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Surface observations for monitoring urban fossil fuel CO_2 emissions: Minimum site location requirements for the Los Angeles megacity

Kort, Eric A. and Angevine, Wayne M. and Duren, Riley and Miller, Charles E. (2013) Surface observations for monitoring urban fossil fuel CO_2 emissions: Minimum site location requirements for the Los Angeles megacity. Journal of Geophysical Research. Atmospheres, 118 (3). pp. 1577-1584. ISSN 2169-897X. http://resolver.caltech.edu/CaltechAUTHORS:20160222-164752383

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Abstract

The contemporary global carbon cycle is dominated by perturbations from anthropogenic CO_2 emissions. One approach to identify, quantify, and monitor anthropogenic emissions is to focus on intensely emitting urban areas. In this study, we compare the ability of different CO_2 observing systems to constrain anthropogenic flux estimates in the Los Angeles megacity. We consider different observing system configurations based on existing observations and realistic near-term extensions of the current ad hoc network. We use a high-resolution regional model (Stochastic Time-Inverted Lagrangian Transport-Weather Research and Forecasting) to simulate different observations and observational network designs within and downwind of the Los Angeles (LA) basin. A Bayesian inverse method is employed to quantify the relative ability of each network to improve constraints on flux estimates. Ground-based column CO_2 observations provide useful complementary information to surface observations due to lower sensitivity to localized dynamics, but column CO_2 observations from a single site do not appear to provide sensitivity to emissions from the entire LA megacity. Surface observations from remote, downwind sites contain weak, sporadic urban signals and are complicated by other source/sink impacts, limiting their usefulness for quantifying urban fluxes in LA. We find a network of eight optimally located in-city surface observation sites provides the minimum sampling required for accurate monitoring of CO_2 emissions in LA, and present a recommended baseline network design. We estimate that this network can distinguish fluxes on 8 week time scales and 10 km spatial scales to within ~12 g C m^(–2) d^(–1) (~10% of average peak fossil CO_2 flux in the LA domain).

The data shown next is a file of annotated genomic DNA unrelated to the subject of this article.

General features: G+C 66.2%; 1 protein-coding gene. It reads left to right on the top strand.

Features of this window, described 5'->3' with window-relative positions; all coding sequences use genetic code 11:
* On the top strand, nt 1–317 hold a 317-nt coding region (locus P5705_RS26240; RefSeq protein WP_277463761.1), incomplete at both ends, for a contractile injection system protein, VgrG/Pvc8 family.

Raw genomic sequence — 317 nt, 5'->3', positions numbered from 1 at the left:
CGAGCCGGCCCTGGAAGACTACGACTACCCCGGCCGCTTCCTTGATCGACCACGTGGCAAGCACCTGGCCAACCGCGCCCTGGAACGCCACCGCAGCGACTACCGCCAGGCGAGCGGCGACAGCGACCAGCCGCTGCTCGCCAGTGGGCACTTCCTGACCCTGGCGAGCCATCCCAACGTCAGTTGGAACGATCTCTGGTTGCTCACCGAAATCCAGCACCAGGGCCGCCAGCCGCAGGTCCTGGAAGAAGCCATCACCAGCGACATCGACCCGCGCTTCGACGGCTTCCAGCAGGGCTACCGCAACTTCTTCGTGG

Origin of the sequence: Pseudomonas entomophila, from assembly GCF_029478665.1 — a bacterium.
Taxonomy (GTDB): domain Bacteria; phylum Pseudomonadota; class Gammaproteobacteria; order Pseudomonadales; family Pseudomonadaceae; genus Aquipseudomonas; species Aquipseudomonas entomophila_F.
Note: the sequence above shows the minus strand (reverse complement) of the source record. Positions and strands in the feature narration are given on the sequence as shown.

Item Type:Article
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http://onlinelibrary.wiley.com/doi/10.1002/jgrd.50135/fullPublisherArticle
http://dx.doi.org/10.1002/jgrd.50135DOIArticle
Alternate Title:Surface observations for monitoring urban fossil fuel CO2 emissions: Minimum site location requirements for the Los Angeles megacity
Additional Information:©2013 American Geophysical Union. Received 28 August 2012; revised 19 November 2012; accepted 22 December 2012. E.A.K. thanks the W. M. Keck Institute for Space Studies for support. Portions of this work were performed at the Jet Propulsion Laboratory, California Institute of Technology, under contract with NASA. The author's would also like to thank the Megacity Carbon project team for useful discussion and feedback.
Group:Keck Institute for Space Studies
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Funding AgencyGrant Number
Keck Institute for Space Studies (KISS)UNSPECIFIED
NASA/JPL/CaltechUNSPECIFIED
Record Number:CaltechAUTHORS:20160222-164752383
Persistent URL:http://resolver.caltech.edu/CaltechAUTHORS:20160222-164752383
Official Citation:Kort, E. A., W. M. Angevine, R. Duren, and C. E. Miller (2013), Surface observations for monitoring urban fossil fuel CO2 emissions: Minimum site location requirements for the Los Angeles megacity, J. Geophys. Res. Atmos., 118, 1577–1584, doi:10.1002/jgrd.50135.
Usage Policy:No commercial reproduction, distribution, display or performance rights in this work are provided.
ID Code:64669
Collection:CaltechAUTHORS
Deposited By: Colette Connor
Deposited On:23 Feb 2016 00:58
Last Modified:23 Feb 2016 00:58

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